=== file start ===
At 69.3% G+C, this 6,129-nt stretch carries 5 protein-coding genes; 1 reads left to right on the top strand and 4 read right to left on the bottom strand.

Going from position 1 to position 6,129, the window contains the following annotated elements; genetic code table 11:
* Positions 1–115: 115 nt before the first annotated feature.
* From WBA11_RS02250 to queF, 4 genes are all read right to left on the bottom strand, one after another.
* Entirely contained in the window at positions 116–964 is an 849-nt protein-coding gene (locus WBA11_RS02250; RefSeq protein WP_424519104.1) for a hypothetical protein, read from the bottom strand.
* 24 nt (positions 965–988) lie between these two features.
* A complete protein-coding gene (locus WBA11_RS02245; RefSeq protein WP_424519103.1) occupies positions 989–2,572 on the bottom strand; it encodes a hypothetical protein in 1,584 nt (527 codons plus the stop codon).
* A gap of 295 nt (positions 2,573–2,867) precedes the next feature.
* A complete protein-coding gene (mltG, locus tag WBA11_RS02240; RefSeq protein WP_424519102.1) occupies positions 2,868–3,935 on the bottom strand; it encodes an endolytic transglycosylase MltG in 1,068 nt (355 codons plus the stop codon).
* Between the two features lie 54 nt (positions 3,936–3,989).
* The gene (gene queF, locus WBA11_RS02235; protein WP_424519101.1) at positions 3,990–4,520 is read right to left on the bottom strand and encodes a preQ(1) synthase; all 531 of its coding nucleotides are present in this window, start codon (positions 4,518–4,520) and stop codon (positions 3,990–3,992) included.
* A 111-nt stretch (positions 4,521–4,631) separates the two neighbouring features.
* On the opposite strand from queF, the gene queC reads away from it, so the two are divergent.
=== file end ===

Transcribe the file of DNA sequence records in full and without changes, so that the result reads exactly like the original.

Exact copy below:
At 69.3% G+C, this 6,129-nt stretch carries 5 protein-coding genes; 1 reads left to right on the top strand and 4 read right to left on the bottom strand.

Going from position 1 to position 6,129, the window contains the following annotated elements; genetic code table 11:
* Positions 1–115: 115 nt before the first annotated feature.
* From WBA11_RS02250 to queF, 4 genes are all read right to left on the bottom strand, one after another.
* Entirely contained in the window at positions 116–964 is an 849-nt protein-coding gene (locus WBA11_RS02250; RefSeq protein WP_424519104.1) for a hypothetical protein, read from the bottom strand.
* 24 nt (positions 965–988) lie between these two features.
* A complete protein-coding gene (locus WBA11_RS02245; RefSeq protein WP_424519103.1) occupies positions 989–2,572 on the bottom strand; it encodes a hypothetical protein in 1,584 nt (527 codons plus the stop codon).
* A gap of 295 nt (positions 2,573–2,867) precedes the next feature.
* A complete protein-coding gene (mltG, locus tag WBA11_RS02240; RefSeq protein WP_424519102.1) occupies positions 2,868–3,935 on the bottom strand; it encodes an endolytic transglycosylase MltG in 1,068 nt (355 codons plus the stop codon).
* Between the two features lie 54 nt (positions 3,936–3,989).
* The gene (gene queF, locus WBA11_RS02235; protein WP_424519101.1) at positions 3,990–4,520 is read right to left on the bottom strand and encodes a preQ(1) synthase; all 531 of its coding nucleotides are present in this window, start codon (positions 4,518–4,520) and stop codon (positions 3,990–3,992) included.
* A 111-nt stretch (positions 4,521–4,631) separates the two neighbouring features.
* On the opposite strand from queF, the gene queC reads away from it, so the two are divergent.